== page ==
Laura Lindstedt: The writer’s freedom of expression in a world dominated by spectacle

What comes to mind from the words “writer’s freedom of expression”? Do you think of imprisoned, exiled or murdered writers, who have attempted to do their work in dictatorships? Do you recall the stabbing of Salman Rushdie in New York state in August 2022? “Don’t Say Gay”-legislation in Florida? Or do you connect the question of freedom of expression to the potential stifling effect of different ideologies, for example reading of manuscripts by sensitivity readers?

The writer’s freedom of expression is the subject of discussion when it appears to be under threat. The threat is often understood in concrete terms as silencing or more subtly quieting down. The latter is more difficult to recognise and prove. The unorthodox core argument of an essay is watered down to nothing in the editing process. The writer ends up self-censoring because of imagined or real pressure. Quietly, expression becomes hygienic and complies with good manners. Subjects are left out. Highly sensitive questions are only discussed in close circles, behind closed doors.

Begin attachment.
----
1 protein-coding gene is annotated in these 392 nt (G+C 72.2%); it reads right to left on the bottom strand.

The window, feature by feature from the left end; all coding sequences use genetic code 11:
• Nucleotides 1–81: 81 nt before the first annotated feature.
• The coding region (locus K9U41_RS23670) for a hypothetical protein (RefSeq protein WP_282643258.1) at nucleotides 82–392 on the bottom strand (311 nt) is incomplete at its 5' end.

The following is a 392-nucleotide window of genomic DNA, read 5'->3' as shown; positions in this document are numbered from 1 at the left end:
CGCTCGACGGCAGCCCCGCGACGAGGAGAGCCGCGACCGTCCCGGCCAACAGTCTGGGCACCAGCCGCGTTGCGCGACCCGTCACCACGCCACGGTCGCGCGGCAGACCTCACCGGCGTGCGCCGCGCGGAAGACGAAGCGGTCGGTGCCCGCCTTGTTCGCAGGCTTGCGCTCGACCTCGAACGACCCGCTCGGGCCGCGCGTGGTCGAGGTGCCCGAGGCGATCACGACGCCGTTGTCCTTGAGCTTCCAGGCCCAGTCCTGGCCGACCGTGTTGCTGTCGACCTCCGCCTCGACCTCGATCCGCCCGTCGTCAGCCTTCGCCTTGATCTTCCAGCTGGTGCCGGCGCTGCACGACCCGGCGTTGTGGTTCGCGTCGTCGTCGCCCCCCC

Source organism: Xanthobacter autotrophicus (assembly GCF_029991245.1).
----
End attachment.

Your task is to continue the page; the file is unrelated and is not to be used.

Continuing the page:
All of this happens, but are the above-mentioned examples really at the core of the problem? “What if the most significant question about freedom of expression concerns the expectation that we all produce speech without pause – often even without considering quality of content or thinking” (informal translation), asks Markku Paasonen in his collection of essays Lykätty salamurha (An assassination postponed, informal translation) (Teos 2023). The space is filled by information waste, which, with its mass, overwhelms what is essential.

According to Paasonen awards have taken the place previously held by penalties. Awards maintain order in a positive way. The talk that surrounds awards has taken over the “dominating ideological landscape so completely, that their ideological character is no longer seen” (informal translation). The disciplinary society of Foucault gave birth to martyrs, which “contributed to the realisation of precisely the concepts it was meant to resist”. This danger does not exist with a culture of awards. Those who are left without an award are simply forgotten.

But what happens to dissenting thinking? Paasonen argues that in a world dominated by spectacle wrong thoughts are in reality greatly favoured. They arouse strong feelings, which generate profit for platform owners. Dissenting thinking has become impossible. The only form of resistance open to art is to refuse to communicate.

If we believe that Paasonen’s contemporary diagnosis applies, we need to return to a level that precedes the problems of freedom of expression – to the question of freedom of thought. Thought is becoming commodified, sloganised and endlessly multiplied in the era of digital breakthrough. Is the task that remains for the person who writes to throw sand in the machinery?

Laura Lindstedt

The writer is an author and a member of Finnish PEN’s board.

PEN Tiedotus